On Sept. 4, 2014, the Centers for Medicare and Medicaid Services (“CMS”) published a final rule that, effective Oct. 1, 2014, implements changes to the Medicare and Medicaid Electronic Health Record Incentive Program in light of industry-wide difficulties in transitioning to EHR technology certified to the 2014 Edition EHR certification criteria (“2014 Edition CEHRT”) during calendar year 2014 for eligible professionals and fiscal year 2014 for eligible hospitals and critical access hospitals. CMS makes no changes to the existing 2014 reporting periods or the requirement in future reporting periods to report for a full year. This final rule also extends Stage 2 for an additional year for those providers first demonstrating meaningful use in 2011 or 2012. Instead of starting Stage 3 in 2016, those providers will now start Stage 3 in 2017. The timeframe for Stage 3 implementation by providers that first demonstrated meaningful use after 2012 is unchanged by this final rule.
Prior to these changes, providers were required to use 2014 Edition CEHRT to demonstrate either Stage 1 or Stage 2 meaningful use in 2014. The shortened 2014 attestation periods implemented in the 2012 final rule were aimed at helping providers make the transition from 2011 Edition CEHRT to 2014 Edition CEHRT, but delays affecting the availability of, and the ability of providers to implement, 2014 Edition CEHRT meant that many providers still might be unable to demonstrate meaningful use, despite their best efforts.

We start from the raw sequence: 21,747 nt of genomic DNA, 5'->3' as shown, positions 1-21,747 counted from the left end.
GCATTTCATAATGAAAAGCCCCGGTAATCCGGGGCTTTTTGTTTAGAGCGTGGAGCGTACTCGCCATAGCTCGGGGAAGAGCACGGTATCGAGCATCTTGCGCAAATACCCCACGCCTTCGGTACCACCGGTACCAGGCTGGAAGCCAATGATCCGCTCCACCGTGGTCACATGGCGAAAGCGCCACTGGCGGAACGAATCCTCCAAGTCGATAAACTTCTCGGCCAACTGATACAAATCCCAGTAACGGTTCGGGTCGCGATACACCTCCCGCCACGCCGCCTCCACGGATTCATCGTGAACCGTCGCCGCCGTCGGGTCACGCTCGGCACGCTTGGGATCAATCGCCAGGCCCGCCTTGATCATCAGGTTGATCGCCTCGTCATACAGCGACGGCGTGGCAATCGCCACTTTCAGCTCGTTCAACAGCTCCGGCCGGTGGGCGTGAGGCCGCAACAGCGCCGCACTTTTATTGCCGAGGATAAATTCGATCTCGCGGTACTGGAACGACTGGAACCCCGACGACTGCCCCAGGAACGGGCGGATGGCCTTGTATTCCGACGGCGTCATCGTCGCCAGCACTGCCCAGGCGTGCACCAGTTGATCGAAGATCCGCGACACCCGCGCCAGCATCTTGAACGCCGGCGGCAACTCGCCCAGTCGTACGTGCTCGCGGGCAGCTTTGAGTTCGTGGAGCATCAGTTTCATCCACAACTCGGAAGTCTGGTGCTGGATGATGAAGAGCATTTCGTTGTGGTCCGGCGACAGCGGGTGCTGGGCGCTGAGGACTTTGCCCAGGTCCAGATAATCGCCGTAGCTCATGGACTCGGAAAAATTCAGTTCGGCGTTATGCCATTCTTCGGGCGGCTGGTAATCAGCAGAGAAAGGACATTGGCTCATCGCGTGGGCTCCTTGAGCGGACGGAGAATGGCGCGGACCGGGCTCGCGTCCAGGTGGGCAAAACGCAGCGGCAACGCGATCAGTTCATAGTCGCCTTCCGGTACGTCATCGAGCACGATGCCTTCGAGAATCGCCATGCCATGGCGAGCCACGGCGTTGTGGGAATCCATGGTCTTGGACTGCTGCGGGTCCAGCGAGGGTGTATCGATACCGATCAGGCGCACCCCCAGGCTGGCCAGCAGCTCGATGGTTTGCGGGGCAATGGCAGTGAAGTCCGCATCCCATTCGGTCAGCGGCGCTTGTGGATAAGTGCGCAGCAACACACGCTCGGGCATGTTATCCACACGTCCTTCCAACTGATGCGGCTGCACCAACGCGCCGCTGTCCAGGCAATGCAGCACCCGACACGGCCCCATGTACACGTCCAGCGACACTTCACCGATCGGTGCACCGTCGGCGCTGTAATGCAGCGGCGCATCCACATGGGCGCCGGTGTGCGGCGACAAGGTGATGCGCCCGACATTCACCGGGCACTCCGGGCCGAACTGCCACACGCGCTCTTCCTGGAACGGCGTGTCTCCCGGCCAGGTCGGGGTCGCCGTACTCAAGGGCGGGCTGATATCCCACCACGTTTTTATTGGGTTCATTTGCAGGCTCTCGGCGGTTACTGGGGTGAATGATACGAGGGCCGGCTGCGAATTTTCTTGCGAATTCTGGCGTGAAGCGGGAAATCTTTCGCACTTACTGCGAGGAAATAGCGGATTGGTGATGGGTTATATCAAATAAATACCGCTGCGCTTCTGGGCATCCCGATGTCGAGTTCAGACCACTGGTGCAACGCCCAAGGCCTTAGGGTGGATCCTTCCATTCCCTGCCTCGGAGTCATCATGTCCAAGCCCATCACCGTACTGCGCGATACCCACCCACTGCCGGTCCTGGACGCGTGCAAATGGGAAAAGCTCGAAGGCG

To provide some additional flexibility, CMS will now provide three alternatives routes to demonstrate meaningful use in 2014 for providers facing such difficulties: (1) using 2011 Edition CEHRT only, (2) using a combination of 2011 and 2014 Edition CEHRT, or (3) using 2014 Edition CEHRT for Stage 1 objectives and measures in 2014 for providers scheduled to begin Stage 2. These alternatives will also provide some flexibility in the objectives and measures that providers must meet to demonstrate meaningful use, as summarized in the chart below.
As the Centers for Medicaid and Medicare Services (CMS) and the Office of the National Coordinator for Health IT (ONC) finalized a regulation granting providers additional flexibility in meeting meaningful use (MU) requirements in 2014, the final rule lacked a key provision that would ensure continued EHR adoption and MU participation, according to CHIME.
CHIME issued as statement stating that the organization is “deeply disappointed in the decision made by CMS and ONC to require 365 days of EHR reporting in 2015. This single provision has severely muted the positive impacts of this final rule. Further, it has all but ensured that industry struggles will continue well beyond 2014.”